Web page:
Precipitation behavior of gamma′ precipitates in the fusion zone of TIG welded ATI 718Plus®2016In: The International Journal of Advanced Manufacturing Technology, ISSN 0268-3768, E-ISSN 1433-3015, Vol. 87, no 9-12, p. 2721-2729Article in journal (Refereed)
    Abstract [en]

    The precipitation behavior of the main strengthening phase, γ′ precipitates, in ATI 718Plus® superalloy after Tungsten Inert Gas (TIG) welding and postweld heat treatments has been studied. In contrast to electron beam welding, where no γ′ precipitates are reported to form in the as-welded condition, analytical transmission electron microscopy study in this work revealed the formation of γ′ precipitates after the TIG welding, albeit in a non-uniform distribution manner. This is attributable to a more extensive elemental microsegregation that occurred into the interdendritic liquid and slower cooling rate during the TIG welding, which also induced the formation of interdendritic Nb-rich Laves phase particles and MC-type carbides. Theoretical calculations were performed to study the influence of Nb microsegregation, on both the kinetics and extent of γ′ precipitation, and the results agree with experimental observations. It is found that the precipitation kinetics, and not the extent of γ′ precipitate formation in the fusion zone, during postweld heat treatments is affected by the micro-segregation of Nb that produced Laves phase particles during the weld solidification.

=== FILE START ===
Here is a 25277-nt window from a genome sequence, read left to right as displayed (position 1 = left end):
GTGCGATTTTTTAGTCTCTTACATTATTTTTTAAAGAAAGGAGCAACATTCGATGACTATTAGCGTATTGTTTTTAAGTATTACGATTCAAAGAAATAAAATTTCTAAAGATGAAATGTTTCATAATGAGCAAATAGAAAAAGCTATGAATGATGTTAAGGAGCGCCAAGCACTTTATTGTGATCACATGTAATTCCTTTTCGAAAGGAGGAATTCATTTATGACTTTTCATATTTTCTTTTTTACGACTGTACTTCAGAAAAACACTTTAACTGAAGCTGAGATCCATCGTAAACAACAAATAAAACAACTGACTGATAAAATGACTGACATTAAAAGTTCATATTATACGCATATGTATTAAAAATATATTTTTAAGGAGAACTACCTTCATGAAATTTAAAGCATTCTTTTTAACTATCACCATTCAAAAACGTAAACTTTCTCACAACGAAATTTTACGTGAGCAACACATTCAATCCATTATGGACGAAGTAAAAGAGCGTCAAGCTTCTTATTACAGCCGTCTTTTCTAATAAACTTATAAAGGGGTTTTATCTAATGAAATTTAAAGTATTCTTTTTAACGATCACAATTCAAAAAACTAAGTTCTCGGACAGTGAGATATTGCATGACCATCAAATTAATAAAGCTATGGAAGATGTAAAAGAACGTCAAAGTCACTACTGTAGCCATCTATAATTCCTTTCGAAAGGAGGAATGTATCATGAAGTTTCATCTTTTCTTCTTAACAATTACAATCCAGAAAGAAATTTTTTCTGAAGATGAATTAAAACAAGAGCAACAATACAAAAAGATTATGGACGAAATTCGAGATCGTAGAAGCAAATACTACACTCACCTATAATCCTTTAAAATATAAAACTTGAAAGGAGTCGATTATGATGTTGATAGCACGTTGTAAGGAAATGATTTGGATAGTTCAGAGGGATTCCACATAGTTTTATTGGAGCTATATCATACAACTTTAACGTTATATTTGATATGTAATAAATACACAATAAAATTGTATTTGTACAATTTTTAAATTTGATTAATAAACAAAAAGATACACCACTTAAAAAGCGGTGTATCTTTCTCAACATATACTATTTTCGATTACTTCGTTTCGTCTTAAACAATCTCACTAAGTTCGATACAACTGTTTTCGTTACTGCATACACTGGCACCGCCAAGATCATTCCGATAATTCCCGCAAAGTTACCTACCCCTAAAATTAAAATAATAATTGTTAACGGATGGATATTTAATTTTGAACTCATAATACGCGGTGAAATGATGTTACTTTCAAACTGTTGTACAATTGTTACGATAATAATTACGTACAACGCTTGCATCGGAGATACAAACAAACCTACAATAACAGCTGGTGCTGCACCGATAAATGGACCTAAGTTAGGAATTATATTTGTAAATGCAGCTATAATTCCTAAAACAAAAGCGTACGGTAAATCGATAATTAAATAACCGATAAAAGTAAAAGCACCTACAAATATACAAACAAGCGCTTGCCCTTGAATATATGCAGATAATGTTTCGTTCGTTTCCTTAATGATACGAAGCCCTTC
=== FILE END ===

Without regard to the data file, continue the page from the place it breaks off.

• 8. Ashokkumar, Thanganadar
    et al.
    Rajadurai, Arunachalam
    Gouthama,
    Hussami, Linda L.
    KTH, School of Chemical Science and Engineering (CHE), Chemistry, Applied Physical Chemistry.
    A study of densification and on factors affecting the density of Ni (x)-Fe100-x nanopowders prepared by mechanical alloying and sintered by spark plasma2013In: The International Journal of Advanced Manufacturing Technology, ISSN 0268-3768, E-ISSN 1433-3015, Vol. 65, no 9-12, p. 1201-1213Article in journal (Refereed)
    Abstract [en]